|Mission type||ISS crew transport|
|Mission duration||167 days, 6 hours and 29 minutes|
|Spacecraft||Crew Dragon Resilience|
|Bus||SpaceX Dragon 2|
|Launch mass||12,519 kg (27,600 lb)|
|Landing mass||9,616 kg (21,200 lb)|
|Expedition||Expedition 64 / 65|
|Start of mission|
|Launch date||16 November 2020,|
|Rocket||Falcon 9 Block 5 (B1061.1)|
|Launch site||Kennedy Space Center, LC-39A|
|End of mission|
|Recovered by||GO Navigator|
|Landing date||2 May 2021, 06:56:33 UTC|
|Landing site||Gulf of Mexico|
|Reference system||Geocentric orbit|
|Regime||Low Earth orbit|
|Docking with ISS|
|Docking port||Harmony forward|
|Docking date||17 November 2020, 04:01 UTC |
|Undocking date||5 April 2021, 10:30 UTC|
|Time docked||139 days|
|Docking with ISS (relocation)[a]|
|Docking port||Harmony zenith|
|Docking date||5 April 2021, 11:08 UTC|
|Undocking date||2 May 2021, 00:35 UTC |
|Time docked||26 days|
SpaceX Crew-1 mission patch 
Walker, Glover, Hopkins and Noguchi
SpaceX Crew-1  (was also known as USCV-1 or simply Crew-1) was the first operational[b] crewed flight of a Crew Dragon spacecraft, and the maiden flight of the Crew Dragon Resilience spacecraft. It was also the second crewed orbital flight launch by the United States since that of STS-135 in July 2011. Resilience launched on 16 November 2020 at 00:27:17 UTC[c] on a Falcon 9 from Kennedy Space Center Launch Complex 39A (LC-39A), carrying NASA astronauts Michael Hopkins, Victor Glover and Shannon Walker along with JAXA astronaut Soichi Noguchi, all members of the Expedition 64 crew. The mission was the second overall crewed orbital flight of the Crew Dragon.
Crew-1 was the first operational mission to the International Space Station (ISS) in the Commercial Crew Program. Originally designated "USCV-1" by NASA in 2012, the launch date was delayed several times from the original date of November 2016. The mission was scheduled to depart the ISS on 28 April 2021, but due to weather returned to Earth on 2 May 2021. The capsule splashed down at 06:56:33 UTC, to be reused on Inspiration4. It was the first nighttime splashdown for NASA astronauts since Apollo 8 in 1968. On 7 February 2021, the Crew-1 broke the record for the longest spaceflight by a U.S. crewed vehicle, surpassing the 84-day mark set by an Apollo capsule on the final flight to the Skylab (Skylab-4) space station on 8 February 1974.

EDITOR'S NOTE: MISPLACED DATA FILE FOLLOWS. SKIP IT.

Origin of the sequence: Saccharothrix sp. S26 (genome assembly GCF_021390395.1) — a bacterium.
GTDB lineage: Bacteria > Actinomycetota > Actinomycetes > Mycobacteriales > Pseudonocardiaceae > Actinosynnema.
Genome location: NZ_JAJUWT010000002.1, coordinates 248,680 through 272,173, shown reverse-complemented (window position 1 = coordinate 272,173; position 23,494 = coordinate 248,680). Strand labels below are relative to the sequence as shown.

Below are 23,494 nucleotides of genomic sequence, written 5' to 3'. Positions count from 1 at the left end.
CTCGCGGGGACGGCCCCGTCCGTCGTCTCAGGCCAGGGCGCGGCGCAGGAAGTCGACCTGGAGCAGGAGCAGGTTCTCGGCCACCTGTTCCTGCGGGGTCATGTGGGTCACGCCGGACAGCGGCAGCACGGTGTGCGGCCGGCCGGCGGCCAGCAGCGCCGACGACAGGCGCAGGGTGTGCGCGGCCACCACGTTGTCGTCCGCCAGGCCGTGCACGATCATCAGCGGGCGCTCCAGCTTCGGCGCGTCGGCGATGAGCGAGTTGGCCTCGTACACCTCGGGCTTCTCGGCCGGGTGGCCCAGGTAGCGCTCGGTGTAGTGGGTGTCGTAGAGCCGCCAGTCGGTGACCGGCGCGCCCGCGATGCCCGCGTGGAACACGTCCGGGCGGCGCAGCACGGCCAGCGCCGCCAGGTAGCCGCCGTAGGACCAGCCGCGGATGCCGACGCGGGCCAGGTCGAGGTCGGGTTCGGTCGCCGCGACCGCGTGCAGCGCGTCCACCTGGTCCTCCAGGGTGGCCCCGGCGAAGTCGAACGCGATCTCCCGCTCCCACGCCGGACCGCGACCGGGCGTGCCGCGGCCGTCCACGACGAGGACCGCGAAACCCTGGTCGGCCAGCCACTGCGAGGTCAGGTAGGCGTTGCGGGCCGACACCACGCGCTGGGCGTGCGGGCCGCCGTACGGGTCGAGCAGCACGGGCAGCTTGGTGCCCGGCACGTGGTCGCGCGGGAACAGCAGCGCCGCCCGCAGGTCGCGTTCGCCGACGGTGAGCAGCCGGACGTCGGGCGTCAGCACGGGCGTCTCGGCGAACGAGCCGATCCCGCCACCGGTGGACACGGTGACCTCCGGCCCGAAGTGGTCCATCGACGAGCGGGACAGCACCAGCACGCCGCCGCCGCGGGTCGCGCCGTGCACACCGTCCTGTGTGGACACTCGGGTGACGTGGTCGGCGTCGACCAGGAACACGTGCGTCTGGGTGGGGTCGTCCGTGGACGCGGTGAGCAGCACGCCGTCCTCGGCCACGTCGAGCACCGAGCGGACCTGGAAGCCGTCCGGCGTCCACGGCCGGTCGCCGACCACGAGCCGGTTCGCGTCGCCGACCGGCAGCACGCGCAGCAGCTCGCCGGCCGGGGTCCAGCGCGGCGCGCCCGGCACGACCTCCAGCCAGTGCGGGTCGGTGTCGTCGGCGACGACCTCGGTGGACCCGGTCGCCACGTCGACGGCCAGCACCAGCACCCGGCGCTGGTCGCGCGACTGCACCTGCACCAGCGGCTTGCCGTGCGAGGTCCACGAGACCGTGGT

The first operational mission in the Commercial Crew Program, originally designated "USCV-1" (United States Crew Vehicle-mission 1) by NASA, was initially announced in November 2012, with a launch date set for November 2016. In April 2013, it was announced that the launch would be delayed by one year to November 2017. It was then delayed into 2019 and 2020, pending the success of the uncrewed and crewed demonstration missions, respectively. Following the Crew Dragon Demonstration Mission 2, Crew-1 was tentatively scheduled for September 2020; further delays occurred to align with the ongoing COVID-19 pandemic restrictions and their impact on the schedule of ISS crew rotations and cargo delivery missions, and then again because of concerns about an issue with the gas generators on the Merlin 1D engines.
On 29 September 2020, mission commander Michael Hopkins revealed during a NASA press conference that the capsule's crew had chosen to name it Resilience. Due to the COVID-19 pandemic in Florida, the Kennedy Space Center Visitor Complex only allowed a few people to watch the launch in person from the KSC premises.
NASA astronauts Michael S. Hopkins and Victor J. Glover were announced as the crew on 3 August 2018. JAXA astronaut Soichi Noguchi and the third NASA astronaut, Shannon Walker, were added to the crew on 31 March 2020.
|Spacecraft commander|| Michael S. Hopkins, NASA|
|Pilot|| Victor J. Glover, NASA|
|Mission Specialist 1|| Soichi Noguchi, JAXA|
Third and last spaceflight
|Mission Specialist 2|| Shannon Walker, NASA|
|Spacecraft commander||Kjell N. Lindgren, NASA|
|Mission Specialist 1||Koichi Wakata, JAXA|
Crew-1's Falcon 9 launch vehicle arrived at Cape Canaveral, Florida, on 14 July 2020. Crew Dragon capsule C207 arrived at SpaceX processing facilities in Florida, on 18 August 2020. The successful launch of the Falcon 9 launch vehicle from Cape Canaveral Air Force Station (CCAFS) on 5 November 2020 was a milestone leading up to the Crew-1 mission. Falcon 9 successfully deployed a GPS navigation satellite (GPS III-04) for the United States Space Force (USSF), confirming that engineers had resolved an issue with Merlin 1D engines that delayed the GPS mission and the Crew-1 flight.
The crew arrived at Kennedy Space Center via a NASA Gulfstream jet on 8 November 2020 at 13:53 UTC. A Flight Readiness Review (FRR) convened by NASA officials was scheduled on 10 November 2020 to discuss unresolved technical issues, review the status of launch preparations, and give approval for teams to proceed with the Crew-1 mission. NASA officials gave approval on 10 November 2020 for SpaceX to begin regular crew rotation flights to the International Space Station, signaling a transition from development to operations for the human-rated Crew Dragon spacecraft. The launch vehicle was lifted to its vertical position on the pad for a test firing of its Merlin-1D main engines on 11 November 2020 at 20:49 UTC. A dry dress rehearsal (DDR) on 12 November 2020 saw the crew put on their pressure suits and climb into Resilience. SpaceX ran a launch readiness review (LRR) on 13 November 2020.